In yet another sign that the traditional pay-TV business is eroding, Arris reported slumping sales for set-top boxes, video gateways and other video equipment in the second quarter.
Arris Group Inc. (Nasdaq: ARRS) said video customer premises equipment (CPE) shipments to both cable operators and telcos dropped markedly in the quarter that ended June 30, both on a sequential basis and a year-over-year basis. Telco unit shipments fell 17% from the first quarter and 9% from the year-ago period as Arris's two biggest phone customers, AT&T Inc. (NYSE: T) and Verizon Communications Inc. (NYSE: VZ), endured marked slowdowns in pay-TV subscriber growth. Similarly, cable unit shipments slid 7% from first-quarter levels and 17% from record highs a year earlier as several of Arris's largest cable customers pulled back for various reasons.
Arris did make progress on the video front in other ways, successfully qualifying its new XG1v3 IP video gateway for Comcast Corp. (Nasdaq: CMCSA, CMCSK) and starting volume shipments of the box. The vendor also teamed with a former rival, TiVo Inc. (Nasdaq: TIVO), on another new video gateway and secured a new Tier I customer in the EMEA region for its growing IPTV set-top business.
But video was mainly a downer for Arris in the spring quarter. On the company's earnings call late Wednesday, Arris executives said they expect video equipment shipments and revenues to continue slumping through the rest of the year. That's especially true on the telco side of the business as both AT&T, pre-occupied with its fresh purchase of DirecTV Group Inc. (NYSE: DTV), and Verizon, distracted by a potential workers' strike, pour less money into video services on their U-verse and FiOS fiber networks.
"It's kind of mixed," said Arris Chairman and CEO Bob Stanzione, noting that he does anticipate increased spending by such other major telcos as CenturyLink Inc. (NYSE: CTL) and Frontier Communications Corp. (NYSE: FTR) over the next couple of years. "But, of course, the two big guys are the ones affecting the outcome in the short term."
Reflecting industry trends, the outlook was much more upbeat on the broadband side of the business. In the second quarter, Arris reported that broadband CPE unit shipments rose 10% from first-quarter levels, while sliding 10% from last spring's totals, as both cable and telco providers continued scrambling to upgrade their networks and equipment for faster, more enhanced services.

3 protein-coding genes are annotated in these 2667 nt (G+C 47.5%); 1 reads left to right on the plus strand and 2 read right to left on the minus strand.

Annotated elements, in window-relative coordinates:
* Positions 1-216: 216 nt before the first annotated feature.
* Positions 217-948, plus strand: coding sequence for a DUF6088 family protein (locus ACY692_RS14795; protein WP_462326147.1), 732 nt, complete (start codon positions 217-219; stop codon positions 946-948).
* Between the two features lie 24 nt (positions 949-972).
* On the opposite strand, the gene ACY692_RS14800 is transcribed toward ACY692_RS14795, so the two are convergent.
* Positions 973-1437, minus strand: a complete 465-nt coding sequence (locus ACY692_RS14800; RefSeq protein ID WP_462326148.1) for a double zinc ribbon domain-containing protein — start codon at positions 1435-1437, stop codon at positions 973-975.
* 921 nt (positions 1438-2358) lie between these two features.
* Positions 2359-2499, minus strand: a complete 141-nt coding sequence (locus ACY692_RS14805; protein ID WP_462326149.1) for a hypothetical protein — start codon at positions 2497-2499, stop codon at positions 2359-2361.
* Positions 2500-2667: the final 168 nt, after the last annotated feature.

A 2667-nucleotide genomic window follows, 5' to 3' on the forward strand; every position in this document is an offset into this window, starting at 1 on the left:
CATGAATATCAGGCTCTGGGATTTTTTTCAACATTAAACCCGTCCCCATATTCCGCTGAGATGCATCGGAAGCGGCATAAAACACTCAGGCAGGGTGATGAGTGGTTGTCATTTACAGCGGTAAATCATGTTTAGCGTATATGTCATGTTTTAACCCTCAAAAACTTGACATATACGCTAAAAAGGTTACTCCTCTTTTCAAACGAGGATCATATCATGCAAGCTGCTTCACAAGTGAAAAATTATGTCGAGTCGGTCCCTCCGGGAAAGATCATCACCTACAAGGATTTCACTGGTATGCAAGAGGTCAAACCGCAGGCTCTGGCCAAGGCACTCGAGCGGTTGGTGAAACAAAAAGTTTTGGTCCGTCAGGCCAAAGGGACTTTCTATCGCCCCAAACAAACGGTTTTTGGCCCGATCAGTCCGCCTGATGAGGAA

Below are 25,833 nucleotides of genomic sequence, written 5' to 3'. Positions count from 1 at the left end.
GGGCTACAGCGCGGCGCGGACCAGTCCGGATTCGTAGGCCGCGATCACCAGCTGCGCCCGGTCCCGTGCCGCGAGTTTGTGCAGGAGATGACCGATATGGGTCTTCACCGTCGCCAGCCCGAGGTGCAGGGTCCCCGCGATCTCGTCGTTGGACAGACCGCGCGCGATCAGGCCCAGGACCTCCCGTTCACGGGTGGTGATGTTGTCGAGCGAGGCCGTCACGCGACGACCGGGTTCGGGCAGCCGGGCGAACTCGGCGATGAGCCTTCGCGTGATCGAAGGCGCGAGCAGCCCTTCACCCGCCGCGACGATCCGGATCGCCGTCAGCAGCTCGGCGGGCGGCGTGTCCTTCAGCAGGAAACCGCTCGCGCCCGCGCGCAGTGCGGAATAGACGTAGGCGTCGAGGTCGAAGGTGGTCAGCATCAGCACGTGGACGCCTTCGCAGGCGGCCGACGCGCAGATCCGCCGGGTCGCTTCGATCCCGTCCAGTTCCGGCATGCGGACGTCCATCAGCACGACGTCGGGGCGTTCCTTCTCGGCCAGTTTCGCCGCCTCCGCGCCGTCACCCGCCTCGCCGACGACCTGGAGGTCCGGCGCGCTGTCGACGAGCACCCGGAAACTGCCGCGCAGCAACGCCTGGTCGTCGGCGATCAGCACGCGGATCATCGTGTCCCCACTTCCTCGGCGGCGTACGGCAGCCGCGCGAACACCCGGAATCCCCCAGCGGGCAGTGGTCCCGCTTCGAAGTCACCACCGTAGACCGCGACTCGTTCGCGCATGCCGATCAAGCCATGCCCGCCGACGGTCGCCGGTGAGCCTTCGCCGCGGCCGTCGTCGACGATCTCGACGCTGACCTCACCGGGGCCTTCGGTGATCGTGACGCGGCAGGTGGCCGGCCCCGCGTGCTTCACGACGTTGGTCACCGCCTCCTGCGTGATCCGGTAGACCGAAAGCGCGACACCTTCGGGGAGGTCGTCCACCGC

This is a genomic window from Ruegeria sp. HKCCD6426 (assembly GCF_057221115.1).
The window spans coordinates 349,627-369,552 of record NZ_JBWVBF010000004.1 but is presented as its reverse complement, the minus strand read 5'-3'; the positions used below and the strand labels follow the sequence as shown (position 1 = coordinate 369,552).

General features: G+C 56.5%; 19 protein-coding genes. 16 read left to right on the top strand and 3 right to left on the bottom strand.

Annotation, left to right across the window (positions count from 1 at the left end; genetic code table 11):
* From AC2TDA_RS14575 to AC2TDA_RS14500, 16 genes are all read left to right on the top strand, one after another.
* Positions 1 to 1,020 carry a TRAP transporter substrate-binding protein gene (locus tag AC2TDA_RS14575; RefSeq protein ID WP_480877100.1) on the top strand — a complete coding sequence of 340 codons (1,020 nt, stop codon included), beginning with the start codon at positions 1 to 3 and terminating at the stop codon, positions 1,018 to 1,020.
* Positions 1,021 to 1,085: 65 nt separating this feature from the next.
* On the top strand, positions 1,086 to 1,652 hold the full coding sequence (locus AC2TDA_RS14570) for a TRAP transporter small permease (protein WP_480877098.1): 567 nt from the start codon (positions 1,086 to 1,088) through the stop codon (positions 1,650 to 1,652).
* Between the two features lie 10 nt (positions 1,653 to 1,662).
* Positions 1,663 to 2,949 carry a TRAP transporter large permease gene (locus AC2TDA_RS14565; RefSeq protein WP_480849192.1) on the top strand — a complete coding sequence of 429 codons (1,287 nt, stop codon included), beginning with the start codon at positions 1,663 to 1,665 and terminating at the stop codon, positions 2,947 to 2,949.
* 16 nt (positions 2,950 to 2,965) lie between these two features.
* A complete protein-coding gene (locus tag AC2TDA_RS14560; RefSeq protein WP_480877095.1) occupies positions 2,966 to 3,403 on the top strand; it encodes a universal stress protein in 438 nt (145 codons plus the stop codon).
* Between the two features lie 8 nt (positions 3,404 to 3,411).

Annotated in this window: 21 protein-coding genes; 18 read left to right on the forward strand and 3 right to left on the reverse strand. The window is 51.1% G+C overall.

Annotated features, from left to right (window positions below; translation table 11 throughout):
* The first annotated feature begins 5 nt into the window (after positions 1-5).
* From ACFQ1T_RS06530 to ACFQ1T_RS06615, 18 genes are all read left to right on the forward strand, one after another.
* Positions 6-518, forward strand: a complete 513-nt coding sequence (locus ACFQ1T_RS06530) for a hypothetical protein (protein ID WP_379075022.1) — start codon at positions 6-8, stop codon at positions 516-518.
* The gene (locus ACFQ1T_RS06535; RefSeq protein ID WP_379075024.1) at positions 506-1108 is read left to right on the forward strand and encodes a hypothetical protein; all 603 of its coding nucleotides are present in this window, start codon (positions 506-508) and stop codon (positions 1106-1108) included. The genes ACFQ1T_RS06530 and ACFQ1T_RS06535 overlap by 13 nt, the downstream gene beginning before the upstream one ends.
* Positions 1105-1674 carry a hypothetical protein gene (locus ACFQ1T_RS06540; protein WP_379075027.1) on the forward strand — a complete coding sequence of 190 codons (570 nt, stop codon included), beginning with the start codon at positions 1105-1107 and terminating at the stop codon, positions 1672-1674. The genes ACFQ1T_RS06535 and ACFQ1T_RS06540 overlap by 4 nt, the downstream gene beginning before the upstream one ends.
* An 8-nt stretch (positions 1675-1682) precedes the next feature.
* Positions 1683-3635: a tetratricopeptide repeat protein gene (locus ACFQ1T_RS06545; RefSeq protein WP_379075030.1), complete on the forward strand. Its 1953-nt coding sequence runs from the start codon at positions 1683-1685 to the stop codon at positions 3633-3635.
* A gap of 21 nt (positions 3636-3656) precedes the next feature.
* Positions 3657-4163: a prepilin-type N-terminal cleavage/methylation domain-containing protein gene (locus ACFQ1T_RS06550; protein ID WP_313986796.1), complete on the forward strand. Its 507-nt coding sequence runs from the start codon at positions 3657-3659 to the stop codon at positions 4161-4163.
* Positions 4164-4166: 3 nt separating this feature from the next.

Among the highlights here, Arris said it's entering the initial field trials for devices based on G.fast, the emerging telco DSL-network standard for delivering gigabit-like speeds. On a parallel track, the company also said it's moving forward with development and testing of devices based on cable's next-gen DOCSIS 3.1 standard, with the initial field trials seeded for the fall. In addition, Arris is continuing its expansion of the data gateway segment, with the launch of more powerful dual-band WiFi devices for in-home networking.
"We're in the midst of that upgrade cycle," said Larry Robinson, president of the CPE division at Arris. "We expect it to continue well into 2016 and then potentially regenerate around DOCSIS 3.1." (See DOCSIS 3.1 Seen Taking Off.)
On the network and cloud end of Arris's business, broadband activity also led the way in the second quarter. Most notably, the company said shipments of the E6000, its flagship chassis in the quickly emerging Converged Cable Access Platform (CCAP) market, reached record levels as it sent out more than 750 boxes to cable operators around the world. Further, E6000 downstream shipments rose from first-quarter levels as customers upgraded their channel licenses for software upgrades.
Arris also notched a key customer win on the broadband front in the second quarter, picking up US MSO Suddenlink Communications for the E6000 CCAP chassis. In addition, it began deploying its Hybrid PON AgileMax solution for DOCSIS and fiber-to-the-premise (FTTP) networks.
"A lot of the discussions with our customers are around gigabit services," said Bruce McClelland, president of the network and cloud unit for Arris. "We're at the front end of another technology upgrade cycle."
Given this mix of video and broadband results, Arris posted overall revenues of $1.26 billion in the second quarter, up 3.7% from the first quarter but down 11.8% from last year. It reported non-GAAP earnings of 53 cents per share, up 20.5% sequentially but down 24.3% year-over-year. Both results were in line with the company's recently downgraded projections for the quarter as it continued to battle "headwinds" from the planned mergers of key customers and the stronger US dollar. (See Arris Hits Still More Headwinds .)
Arris executives, who had previously been counting on a rebound in the second half of the year, are apparently no longer doing so. In its third quarter guidance, the company expects revenues to range between $1.21 billion and $1.26 billion and non-GAAP earnings to come in between 17 cents and 23 cents per share, both down from the second quarter and lower than analysts had been expecting.
But they still see an upturn coming next year as AT&T integrates DirecTV into its systems and Charter Communications Inc. moves forward with its proposed buyouts of Time Warner Cable Inc. (NYSE: TWC) and Bright House Networks , which are both now pending federal regulatory approval. Arris officials are also optimistic about 2016 and beyond because of the race by service providers to roll out gigabit services and the ever-soaring popularity of over-the-top (OTT) video services, among other things.
"Service providers are continuing to deploy new and faster services and they're running out of capacity on their networks," Stanzione said. "That's good news for us."
— Alan Breznick, Cable/Video Practice Leader, Light Reading